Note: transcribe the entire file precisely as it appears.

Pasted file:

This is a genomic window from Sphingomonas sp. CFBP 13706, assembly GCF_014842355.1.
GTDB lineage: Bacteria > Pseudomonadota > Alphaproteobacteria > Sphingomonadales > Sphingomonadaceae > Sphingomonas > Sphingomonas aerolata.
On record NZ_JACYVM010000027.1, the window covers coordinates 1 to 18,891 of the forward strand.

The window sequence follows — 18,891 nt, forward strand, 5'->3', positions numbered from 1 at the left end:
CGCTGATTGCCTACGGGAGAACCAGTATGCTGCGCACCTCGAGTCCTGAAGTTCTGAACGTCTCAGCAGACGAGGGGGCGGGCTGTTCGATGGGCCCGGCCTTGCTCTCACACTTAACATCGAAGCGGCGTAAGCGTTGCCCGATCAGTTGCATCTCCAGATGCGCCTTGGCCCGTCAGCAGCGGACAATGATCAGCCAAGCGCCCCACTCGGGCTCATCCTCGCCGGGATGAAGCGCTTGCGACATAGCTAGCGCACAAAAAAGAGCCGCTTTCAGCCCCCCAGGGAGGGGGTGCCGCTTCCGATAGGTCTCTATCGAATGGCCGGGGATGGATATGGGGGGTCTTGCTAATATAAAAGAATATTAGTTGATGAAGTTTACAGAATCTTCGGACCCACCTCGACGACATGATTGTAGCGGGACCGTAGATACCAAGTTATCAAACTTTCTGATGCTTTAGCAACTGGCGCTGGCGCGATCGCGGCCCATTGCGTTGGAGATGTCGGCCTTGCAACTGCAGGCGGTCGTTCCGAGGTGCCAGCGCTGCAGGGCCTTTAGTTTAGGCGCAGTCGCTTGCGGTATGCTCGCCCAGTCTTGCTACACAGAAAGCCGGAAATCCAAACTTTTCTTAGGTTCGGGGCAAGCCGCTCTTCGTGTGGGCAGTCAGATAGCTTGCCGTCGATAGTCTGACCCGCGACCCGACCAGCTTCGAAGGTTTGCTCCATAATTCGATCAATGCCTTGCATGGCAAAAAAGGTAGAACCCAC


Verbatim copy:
This is a genomic window from Sphingomonas sp. CFBP 13706, assembly GCF_014842355.1.
GTDB lineage: Bacteria > Pseudomonadota > Alphaproteobacteria > Sphingomonadales > Sphingomonadaceae > Sphingomonas > Sphingomonas aerolata.
On record NZ_JACYVM010000027.1, the window covers coordinates 1 to 18,891 of the forward strand.

The window sequence follows — 18,891 nt, forward strand, 5'->3', positions numbered from 1 at the left end:
CGCTGATTGCCTACGGGAGAACCAGTATGCTGCGCACCTCGAGTCCTGAAGTTCTGAACGTCTCAGCAGACGAGGGGGCGGGCTGTTCGATGGGCCCGGCCTTGCTCTCACACTTAACATCGAAGCGGCGTAAGCGTTGCCCGATCAGTTGCATCTCCAGATGCGCCTTGGCCCGTCAGCAGCGGACAATGATCAGCCAAGCGCCCCACTCGGGCTCATCCTCGCCGGGATGAAGCGCTTGCGACATAGCTAGCGCACAAAAAAGAGCCGCTTTCAGCCCCCCAGGGAGGGGGTGCCGCTTCCGATAGGTCTCTATCGAATGGCCGGGGATGGATATGGGGGGTCTTGCTAATATAAAAGAATATTAGTTGATGAAGTTTACAGAATCTTCGGACCCACCTCGACGACATGATTGTAGCGGGACCGTAGATACCAAGTTATCAAACTTTCTGATGCTTTAGCAACTGGCGCTGGCGCGATCGCGGCCCATTGCGTTGGAGATGTCGGCCTTGCAACTGCAGGCGGTCGTTCCGAGGTGCCAGCGCTGCAGGGCCTTTAGTTTAGGCGCAGTCGCTTGCGGTATGCTCGCCCAGTCTTGCTACACAGAAAGCCGGAAATCCAAACTTTTCTTAGGTTCGGGGCAAGCCGCTCTTCGTGTGGGCAGTCAGATAGCTTGCCGTCGATAGTCTGACCCGCGACCCGACCAGCTTCGAAGGTTTGCTCCATAATTCGATCAATGCCTTGCATGGCAAAAAAGGTAGAACCCAC